Sunday, 1 December 2013

One year on.

This week marks a year since we first met with our paediatrician.  A year since the words 'He certainly has a very autistic flavour to him' were uttered.  A year since the veil of denial was lifted and we were able to see the blindingly obvious - that our Ollie has an Austism Spectrum Disorder.

What a year it has been.  There have been lows like I have never known.  There have been many tears shed. Fears have been realised. My teeth are slowly being ground down from all of the teeth clenching I have done. I have felt anxiety in the pit of my stomach more times than I care to remember.  Cooking chocolate has been consumed on numerous occasions.  I have been scratched.  I have been bitten.  I have been pinched. I have cleaned up faecal matter from the beautiful curls on Ollie's head and from various other locations.  I have helped our little boy to ride through periods of extreme anxiety in the best way I know how.  I have been frustrated beyond belief in my inability to ease that anxiety.  I have watched strangers stare at him, aware that something is not quite right.  I have wanted to escape to a desert island.

I have also watched Ollie blossom.  I have watched him go from a child who seemed not to care about anything around him to a child who sees joy in the every day.  I have listened to him utter new words, words that I didn't think I would ever hear.  I have heard him say Mamma.  I have heard him say Dadda.  I have heard him say Will.  I have heard him say apple approximately 956 billion times.  He now says 'Lub you' as regularly as I say it to him. I have seen him go from a child who says nothing to a child with developing language skills, and that was my biggest hope.  Spontaneous language has become real.  I have watched him learn the alphabet, and I have heard him count all manner of things.  He now acknowledges the arrival and departure of our nearest and dearest with waves ('wabing'), hellos and bye byes.  He makes contact with his eyes.  I can see Ollie developing every day and I am so excited about what will come next.

A year ago when Ollie was unofficially diagnosed one of the things I feared the most was the damage it may do to my relationship with Elloy.  I knew the stats.  Marriages are torn apart when a disabled child is involved.  I don't know what I was worried about.  All it has done has made us stronger.  I have been with this man since I was a teenager.  All of my adult life.  Nothing about any of this changes us.  We are rock solid, just as we always have been.  I couldn't do any of it without him.  He really is the other half of me.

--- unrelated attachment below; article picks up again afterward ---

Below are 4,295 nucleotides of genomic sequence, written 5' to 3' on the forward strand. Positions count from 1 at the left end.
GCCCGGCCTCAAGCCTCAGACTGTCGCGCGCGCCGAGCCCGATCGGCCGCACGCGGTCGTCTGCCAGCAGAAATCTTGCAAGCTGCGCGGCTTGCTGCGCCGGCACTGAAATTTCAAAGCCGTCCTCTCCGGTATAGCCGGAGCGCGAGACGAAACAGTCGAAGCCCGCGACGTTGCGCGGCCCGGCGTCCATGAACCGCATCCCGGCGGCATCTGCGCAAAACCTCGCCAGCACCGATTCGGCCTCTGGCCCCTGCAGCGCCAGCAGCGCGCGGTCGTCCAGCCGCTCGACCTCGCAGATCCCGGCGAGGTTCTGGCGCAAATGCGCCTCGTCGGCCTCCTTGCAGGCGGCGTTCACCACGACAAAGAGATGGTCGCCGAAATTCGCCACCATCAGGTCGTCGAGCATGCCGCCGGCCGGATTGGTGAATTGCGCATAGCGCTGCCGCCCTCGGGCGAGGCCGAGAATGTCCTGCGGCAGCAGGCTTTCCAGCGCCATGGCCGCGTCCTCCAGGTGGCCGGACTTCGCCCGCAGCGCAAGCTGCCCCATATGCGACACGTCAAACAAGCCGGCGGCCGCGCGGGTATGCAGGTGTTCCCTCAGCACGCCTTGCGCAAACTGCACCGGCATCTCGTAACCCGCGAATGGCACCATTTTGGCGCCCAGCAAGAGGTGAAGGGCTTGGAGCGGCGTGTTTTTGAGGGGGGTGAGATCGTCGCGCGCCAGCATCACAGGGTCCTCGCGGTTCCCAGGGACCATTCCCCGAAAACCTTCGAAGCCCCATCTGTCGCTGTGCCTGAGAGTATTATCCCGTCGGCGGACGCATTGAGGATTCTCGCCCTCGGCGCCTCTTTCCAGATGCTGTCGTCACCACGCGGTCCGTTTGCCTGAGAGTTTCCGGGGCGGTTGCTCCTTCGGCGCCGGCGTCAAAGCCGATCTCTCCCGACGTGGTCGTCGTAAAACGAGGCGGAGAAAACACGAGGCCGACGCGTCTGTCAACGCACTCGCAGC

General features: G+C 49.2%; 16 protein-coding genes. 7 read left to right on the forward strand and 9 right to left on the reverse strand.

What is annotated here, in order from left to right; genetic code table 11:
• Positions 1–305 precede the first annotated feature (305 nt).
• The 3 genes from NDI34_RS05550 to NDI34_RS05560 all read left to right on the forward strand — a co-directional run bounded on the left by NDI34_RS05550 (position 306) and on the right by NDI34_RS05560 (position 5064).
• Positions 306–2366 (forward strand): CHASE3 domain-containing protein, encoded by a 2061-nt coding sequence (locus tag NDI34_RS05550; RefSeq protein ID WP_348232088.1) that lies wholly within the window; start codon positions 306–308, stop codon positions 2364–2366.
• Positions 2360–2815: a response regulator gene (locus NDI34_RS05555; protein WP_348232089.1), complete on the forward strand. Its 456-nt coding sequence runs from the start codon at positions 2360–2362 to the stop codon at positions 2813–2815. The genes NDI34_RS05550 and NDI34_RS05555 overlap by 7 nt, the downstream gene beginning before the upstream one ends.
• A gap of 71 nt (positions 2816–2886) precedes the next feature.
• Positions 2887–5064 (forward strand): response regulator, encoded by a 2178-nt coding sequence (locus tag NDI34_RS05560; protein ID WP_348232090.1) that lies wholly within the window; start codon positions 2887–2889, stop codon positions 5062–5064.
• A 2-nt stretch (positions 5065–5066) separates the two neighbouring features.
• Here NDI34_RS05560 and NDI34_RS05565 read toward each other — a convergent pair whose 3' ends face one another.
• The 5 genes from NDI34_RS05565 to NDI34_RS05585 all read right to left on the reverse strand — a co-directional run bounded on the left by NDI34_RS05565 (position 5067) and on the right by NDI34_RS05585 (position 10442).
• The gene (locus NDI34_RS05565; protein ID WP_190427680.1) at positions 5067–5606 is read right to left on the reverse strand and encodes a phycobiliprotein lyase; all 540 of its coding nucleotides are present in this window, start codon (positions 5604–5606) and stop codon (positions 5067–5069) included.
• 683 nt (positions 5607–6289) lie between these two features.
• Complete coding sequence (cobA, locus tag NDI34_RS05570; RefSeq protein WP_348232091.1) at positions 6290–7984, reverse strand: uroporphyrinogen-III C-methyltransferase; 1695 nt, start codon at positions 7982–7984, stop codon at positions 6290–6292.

Will.  A lot of the pain I felt when Ollie was diagnosed had to do with Will.  I worried, still do, about how it would effect him.  A year on I know that it is inevitable that it will effect him.  Nothing we can do changes that.  What I didn't realise was that many of the effects are positive.  Having a brother with an ASD will enrich his life, his personality.  Sure, there are shitty things about Ollie having an ASD.  Ollie gets irritated by Will at times and expresses that irritation by physically lashing out.  We are trying to teach Will how to manage when it happens and he is learning.  I need to remember that siblings fight and it is not always about autism.  Will is learning about tolerating differences at an age so young that it will be a part of his being without any effort.  He is developing in to a nurturing soul, protective of his brother and aware that he needs a different kind of attention.  He is respectful of those differences and I am enjoying watching him become a fabulous big brother.  The boys are slowly starting to play together and it is a joy to watch.  I so hope that they become fast friends.  Time will tell.  

And what of me?  I have grown immeasurably as a person in the past twelve months.  I have seen a strength in myself that I didn't know existed.  I have developed patience in truckloads.  I'm slowly learning to be bulletproof when confronted with ignorance and stupidity.  I have learnt that getting up and going to the gym at 540am doesn't kill me.  In fact it makes my days better, and it gives me the ability to continue to take care of myself.  I need to do that.  I have discovered that cooking chocolate really isn't that bad.

I am learning that most people are good and caring.  Many of my friends are showing me just how true that statement can be.  The interest that people show in Ollie and learning what makes him tick makes me teary on a regular basis.  We have such good people in our lives, and Ollie's diagnosis has meant that we have been blessed with many new friends whom we never would have met.  Our network is increasing every day and I feel buoyed and supported by friendships new and old.  

I couldn't care less about my career.  I doubt there are many people that at the end of their days say that they wish they worked more.  I couldn't care less about material possessions.  I am lucky to have them, but they don't define me, don't define us.  I have come to realise that all that really matters is that we love one another.  These are the cards we have been dealt.  I can't change that.  What I can do is love my boys, all three, with every fibre of my being. That will never change.